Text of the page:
Donald Trump escalated his attack on Apple Inc. on the final day of campaigning before the Republican primary in South Carolina, calling for a boycott until Chief Executive Officer Tim Cook honors a court order to unlock a terrorist's iPhone.
"Boycott Apple until they give up the information," Trump said at a rally in Pawleys Island, South Carolina. "The phone is owned by the government...Tim Cook is looking to do a big number probably to show how liberal he is. Apple should give up."
He later tweeted that he would stop using his personal iPhone if Apple does not relent. "I'll only be using Samsung until they give info," he said.
The billionaire's call to action followed an interview with Bloomberg in which he offered harsh words for Cook.
"Tim Cook is living in the world of the make believe," Trump said Friday in a telephone interview. "I would come down so hard on him -- you have no idea -- his head would be spinning all of the way back to Silicon Valley."
Apple's fight with the Federal Bureau of Investigation over access to mobile devices escalated this week when a court ordered the company to help federal law enforcement officers unlock a phone used by Syed Rizwan Farook, one of the shooters in a deadly Dec. 2 attack in San Bernardino, California.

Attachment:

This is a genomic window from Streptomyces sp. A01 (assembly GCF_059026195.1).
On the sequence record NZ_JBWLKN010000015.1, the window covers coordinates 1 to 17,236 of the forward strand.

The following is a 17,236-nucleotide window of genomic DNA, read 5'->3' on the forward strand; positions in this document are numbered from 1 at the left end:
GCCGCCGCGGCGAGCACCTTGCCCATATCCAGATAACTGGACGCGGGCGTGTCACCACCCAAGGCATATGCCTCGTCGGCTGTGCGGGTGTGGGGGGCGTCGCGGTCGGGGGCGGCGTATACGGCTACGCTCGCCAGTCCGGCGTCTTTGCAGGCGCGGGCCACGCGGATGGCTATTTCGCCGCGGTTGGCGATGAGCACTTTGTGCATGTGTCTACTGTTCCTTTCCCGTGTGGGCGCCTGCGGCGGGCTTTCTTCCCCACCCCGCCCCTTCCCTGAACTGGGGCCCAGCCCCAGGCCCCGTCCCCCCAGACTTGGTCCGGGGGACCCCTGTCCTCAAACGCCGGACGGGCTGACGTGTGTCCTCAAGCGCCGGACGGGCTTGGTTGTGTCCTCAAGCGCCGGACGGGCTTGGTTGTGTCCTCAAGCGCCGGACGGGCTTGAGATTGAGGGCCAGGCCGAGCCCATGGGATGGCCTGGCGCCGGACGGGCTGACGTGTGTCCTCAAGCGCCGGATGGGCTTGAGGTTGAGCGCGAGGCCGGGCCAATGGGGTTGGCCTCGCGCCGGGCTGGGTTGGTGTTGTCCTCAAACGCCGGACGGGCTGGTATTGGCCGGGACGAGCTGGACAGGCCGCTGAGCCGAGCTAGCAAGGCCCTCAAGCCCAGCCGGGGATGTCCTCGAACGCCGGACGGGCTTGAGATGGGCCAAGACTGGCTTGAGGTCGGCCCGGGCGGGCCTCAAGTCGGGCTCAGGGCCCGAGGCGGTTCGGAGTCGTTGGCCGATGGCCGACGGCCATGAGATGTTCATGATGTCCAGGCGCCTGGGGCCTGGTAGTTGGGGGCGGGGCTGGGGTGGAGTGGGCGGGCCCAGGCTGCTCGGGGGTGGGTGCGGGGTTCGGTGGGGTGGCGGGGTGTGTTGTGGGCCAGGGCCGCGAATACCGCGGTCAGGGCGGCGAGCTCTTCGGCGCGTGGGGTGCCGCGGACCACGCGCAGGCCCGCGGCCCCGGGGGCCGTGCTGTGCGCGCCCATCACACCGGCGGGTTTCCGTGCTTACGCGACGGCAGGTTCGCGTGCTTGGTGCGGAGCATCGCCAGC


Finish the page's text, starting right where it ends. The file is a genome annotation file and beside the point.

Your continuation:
In an open letter posted on the company's website, Cook described the request as an “unprecedented step which threatens the security of our customers” and called for a public debate. The company vowed to fight the order.
Several Silicon Valley companies, including executives from Google and Twitter, rallied to Apple's side. Reform Government Surveillance, a group representing companies including Google, Facebook, Microsoft Corp. and Twitter Inc., issued a statement on Wednesday reiterating that, while it’s “extremely important” to deter crime and terrorism, no company should be required to build backdoors to their own technology.
"I think Tim Cook is totally out of line and I think the government should come down on Tim Cook very, very hard," Trump said in the interview Friday. "I think it's a disgrace what he is doing, we're talking about lives, potentially thousands of lives, and we should find out who else was involved in the plot where 14 people were killed."
But that was before Trump announced his call to boycott the company, which he said was a spur of the moment decision as he spoke to supporters in Pawleys Island.
"OK -- what I think you ought to do is boycott Apple until such a time as they give that security number," Trump said. "How do you like that? I just thought of it. Boycott Apple."
Trump's personal boycott was backed up by his own tweets. Just after his rally ended at about 4 p.m. New York time, a tweet celebrating his "many great & complicated projects" was sent from an iPhone. Less than 40 minutes later, he repeated his boycott call in a new tweet. According to Tweetdeck, it was published from an Android phone.